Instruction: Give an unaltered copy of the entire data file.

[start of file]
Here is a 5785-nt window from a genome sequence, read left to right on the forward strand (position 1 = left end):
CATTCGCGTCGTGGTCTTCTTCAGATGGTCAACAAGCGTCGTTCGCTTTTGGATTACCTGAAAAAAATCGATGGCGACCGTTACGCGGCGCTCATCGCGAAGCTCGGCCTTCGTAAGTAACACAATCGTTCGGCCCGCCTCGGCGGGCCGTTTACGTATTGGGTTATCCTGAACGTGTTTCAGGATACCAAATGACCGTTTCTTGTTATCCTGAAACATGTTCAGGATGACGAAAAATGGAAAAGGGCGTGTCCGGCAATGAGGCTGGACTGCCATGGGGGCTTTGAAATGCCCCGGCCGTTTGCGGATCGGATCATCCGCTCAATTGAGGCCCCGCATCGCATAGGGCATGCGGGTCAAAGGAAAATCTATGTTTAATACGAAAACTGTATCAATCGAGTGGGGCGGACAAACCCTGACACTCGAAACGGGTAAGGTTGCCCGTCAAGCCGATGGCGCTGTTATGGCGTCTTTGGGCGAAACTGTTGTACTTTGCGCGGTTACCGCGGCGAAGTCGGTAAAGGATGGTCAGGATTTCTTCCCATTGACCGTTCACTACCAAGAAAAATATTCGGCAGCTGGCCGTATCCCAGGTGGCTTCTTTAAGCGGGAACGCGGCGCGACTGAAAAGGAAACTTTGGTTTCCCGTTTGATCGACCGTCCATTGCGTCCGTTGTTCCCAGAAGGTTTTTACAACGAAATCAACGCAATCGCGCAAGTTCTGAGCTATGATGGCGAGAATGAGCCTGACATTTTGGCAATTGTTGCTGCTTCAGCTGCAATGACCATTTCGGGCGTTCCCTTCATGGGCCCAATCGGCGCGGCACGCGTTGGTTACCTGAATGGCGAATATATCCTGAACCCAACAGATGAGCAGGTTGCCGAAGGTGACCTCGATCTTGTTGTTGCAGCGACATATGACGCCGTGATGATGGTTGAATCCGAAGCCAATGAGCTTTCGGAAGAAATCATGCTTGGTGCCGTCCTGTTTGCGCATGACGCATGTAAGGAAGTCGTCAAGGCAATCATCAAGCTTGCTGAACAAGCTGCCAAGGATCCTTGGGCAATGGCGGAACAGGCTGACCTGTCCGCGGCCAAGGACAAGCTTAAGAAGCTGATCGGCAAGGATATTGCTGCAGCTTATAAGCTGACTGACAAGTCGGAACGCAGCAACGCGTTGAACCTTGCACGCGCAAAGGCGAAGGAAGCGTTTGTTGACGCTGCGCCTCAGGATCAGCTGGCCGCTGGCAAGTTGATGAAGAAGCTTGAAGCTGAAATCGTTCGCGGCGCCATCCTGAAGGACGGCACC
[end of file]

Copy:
Here is a 5785-nt window from a genome sequence, read left to right on the forward strand (position 1 = left end):
CATTCGCGTCGTGGTCTTCTTCAGATGGTCAACAAGCGTCGTTCGCTTTTGGATTACCTGAAAAAAATCGATGGCGACCGTTACGCGGCGCTCATCGCGAAGCTCGGCCTTCGTAAGTAACACAATCGTTCGGCCCGCCTCGGCGGGCCGTTTACGTATTGGGTTATCCTGAACGTGTTTCAGGATACCAAATGACCGTTTCTTGTTATCCTGAAACATGTTCAGGATGACGAAAAATGGAAAAGGGCGTGTCCGGCAATGAGGCTGGACTGCCATGGGGGCTTTGAAATGCCCCGGCCGTTTGCGGATCGGATCATCCGCTCAATTGAGGCCCCGCATCGCATAGGGCATGCGGGTCAAAGGAAAATCTATGTTTAATACGAAAACTGTATCAATCGAGTGGGGCGGACAAACCCTGACACTCGAAACGGGTAAGGTTGCCCGTCAAGCCGATGGCGCTGTTATGGCGTCTTTGGGCGAAACTGTTGTACTTTGCGCGGTTACCGCGGCGAAGTCGGTAAAGGATGGTCAGGATTTCTTCCCATTGACCGTTCACTACCAAGAAAAATATTCGGCAGCTGGCCGTATCCCAGGTGGCTTCTTTAAGCGGGAACGCGGCGCGACTGAAAAGGAAACTTTGGTTTCCCGTTTGATCGACCGTCCATTGCGTCCGTTGTTCCCAGAAGGTTTTTACAACGAAATCAACGCAATCGCGCAAGTTCTGAGCTATGATGGCGAGAATGAGCCTGACATTTTGGCAATTGTTGCTGCTTCAGCTGCAATGACCATTTCGGGCGTTCCCTTCATGGGCCCAATCGGCGCGGCACGCGTTGGTTACCTGAATGGCGAATATATCCTGAACCCAACAGATGAGCAGGTTGCCGAAGGTGACCTCGATCTTGTTGTTGCAGCGACATATGACGCCGTGATGATGGTTGAATCCGAAGCCAATGAGCTTTCGGAAGAAATCATGCTTGGTGCCGTCCTGTTTGCGCATGACGCATGTAAGGAAGTCGTCAAGGCAATCATCAAGCTTGCTGAACAAGCTGCCAAGGATCCTTGGGCAATGGCGGAACAGGCTGACCTGTCCGCGGCCAAGGACAAGCTTAAGAAGCTGATCGGCAAGGATATTGCTGCAGCTTATAAGCTGACTGACAAGTCGGAACGCAGCAACGCGTTGAACCTTGCACGCGCAAAGGCGAAGGAAGCGTTTGTTGACGCTGCGCCTCAGGATCAGCTGGCCGCTGGCAAGTTGATGAAGAAGCTTGAAGCTGAAATCGTTCGCGGCGCCATCCTGAAGGACGGCACC